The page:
Casting further doubt on the credibility of the Erdoğan government’s motivations is the identity of a 40-year old Turkish officer who was reported to have detected the scandal in the secure NATO communications system. Her name is Ebru Nilhan Bozkurt, a navy lieutenant commander who was convicted and sentenced to five years, 10 months by the Istanbul 11th High Criminal Court for possessing classified documents without authorization on Aug. 2, 2102. She was among 56 civilian and military members who were indicted on Feb. 10, 2011 by Istanbul prosecutor Fikret Seçen on several counts including military espionage, blackmail, prostitution and possessing state secrets. Although the indictment sought 17 years in prison for her, she was not arrested, but the case against her proceeded while she was free on her own recognizance. When her 2012 conviction in the lower court was upheld by the 9th Chamber of the Supreme Court of Appeals on Dec. 7, 2013, Bozkurt fled Turkey to escape an arrest warrant issued for the execution of her sentence.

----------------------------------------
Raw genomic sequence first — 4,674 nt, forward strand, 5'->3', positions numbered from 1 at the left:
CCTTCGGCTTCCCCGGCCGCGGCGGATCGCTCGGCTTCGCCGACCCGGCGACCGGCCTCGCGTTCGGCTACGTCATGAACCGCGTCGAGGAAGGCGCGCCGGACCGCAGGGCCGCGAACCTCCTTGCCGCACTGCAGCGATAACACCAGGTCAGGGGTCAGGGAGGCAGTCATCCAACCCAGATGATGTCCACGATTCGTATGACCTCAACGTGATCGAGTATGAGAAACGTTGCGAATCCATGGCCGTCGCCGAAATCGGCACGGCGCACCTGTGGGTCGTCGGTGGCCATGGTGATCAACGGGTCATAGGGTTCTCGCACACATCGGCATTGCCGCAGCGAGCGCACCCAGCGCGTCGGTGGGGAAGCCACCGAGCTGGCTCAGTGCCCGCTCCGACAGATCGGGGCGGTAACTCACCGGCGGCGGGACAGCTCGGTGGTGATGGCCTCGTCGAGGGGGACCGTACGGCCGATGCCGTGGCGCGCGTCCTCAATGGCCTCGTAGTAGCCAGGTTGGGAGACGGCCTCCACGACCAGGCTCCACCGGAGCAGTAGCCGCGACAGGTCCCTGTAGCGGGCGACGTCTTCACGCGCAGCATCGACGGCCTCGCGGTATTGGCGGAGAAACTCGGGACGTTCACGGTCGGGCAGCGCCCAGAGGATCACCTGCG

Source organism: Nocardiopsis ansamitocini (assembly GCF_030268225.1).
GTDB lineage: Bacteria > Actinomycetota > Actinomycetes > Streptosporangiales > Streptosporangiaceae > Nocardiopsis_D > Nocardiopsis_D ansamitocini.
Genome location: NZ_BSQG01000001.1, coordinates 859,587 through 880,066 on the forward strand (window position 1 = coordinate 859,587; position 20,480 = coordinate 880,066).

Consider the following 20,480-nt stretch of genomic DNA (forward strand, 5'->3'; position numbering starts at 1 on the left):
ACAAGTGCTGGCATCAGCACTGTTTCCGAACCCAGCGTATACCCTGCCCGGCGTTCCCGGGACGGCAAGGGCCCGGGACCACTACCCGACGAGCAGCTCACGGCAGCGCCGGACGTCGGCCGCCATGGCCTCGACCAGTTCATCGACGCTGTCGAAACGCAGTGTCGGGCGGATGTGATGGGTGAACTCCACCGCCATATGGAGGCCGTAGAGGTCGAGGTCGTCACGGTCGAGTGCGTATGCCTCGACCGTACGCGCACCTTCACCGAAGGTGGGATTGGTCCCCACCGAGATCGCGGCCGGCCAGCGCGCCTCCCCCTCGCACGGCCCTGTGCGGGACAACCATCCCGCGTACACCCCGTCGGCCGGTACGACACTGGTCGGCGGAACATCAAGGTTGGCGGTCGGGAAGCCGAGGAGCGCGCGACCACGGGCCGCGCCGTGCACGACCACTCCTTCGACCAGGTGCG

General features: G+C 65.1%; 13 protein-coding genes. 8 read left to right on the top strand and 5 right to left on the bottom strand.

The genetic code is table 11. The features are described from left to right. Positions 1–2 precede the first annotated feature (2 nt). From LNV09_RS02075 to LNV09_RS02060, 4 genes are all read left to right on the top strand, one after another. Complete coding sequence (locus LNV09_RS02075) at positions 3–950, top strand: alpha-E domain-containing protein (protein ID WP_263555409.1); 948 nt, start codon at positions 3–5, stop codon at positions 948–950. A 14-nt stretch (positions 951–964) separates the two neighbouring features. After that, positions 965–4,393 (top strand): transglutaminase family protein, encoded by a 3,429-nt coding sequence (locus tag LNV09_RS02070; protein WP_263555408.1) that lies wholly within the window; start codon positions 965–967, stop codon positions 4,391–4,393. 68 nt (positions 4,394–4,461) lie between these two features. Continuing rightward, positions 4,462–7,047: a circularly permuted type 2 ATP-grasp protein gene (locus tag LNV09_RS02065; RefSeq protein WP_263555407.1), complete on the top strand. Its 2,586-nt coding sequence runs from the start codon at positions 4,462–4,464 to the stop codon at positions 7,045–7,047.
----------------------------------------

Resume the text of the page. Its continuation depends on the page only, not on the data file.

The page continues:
Bozkurt graduated from the Navy War School in 1998 and served as a lieutenant in a Navy Maritime Patrol Aircraft project called Meltem-2, an important asset for NATO to patrol the southern flank bordering Russia. Her name was discovered in documents obtained from retired Col. Ibrahim Sezer, the number one suspect in the case, during the execution of a search warrant on Sezer’s home. The folder prepared by Bozkurt included six secretly recorded videotapes of Turkish military aircraft while parked in a hangar. The text included in the same folder stated that “all responsible people in the field should videotape important places on their bases by the end of June 2010 and ship them to me [Sezer] via courier, and do not forget to attach explanatory notes on the footage.”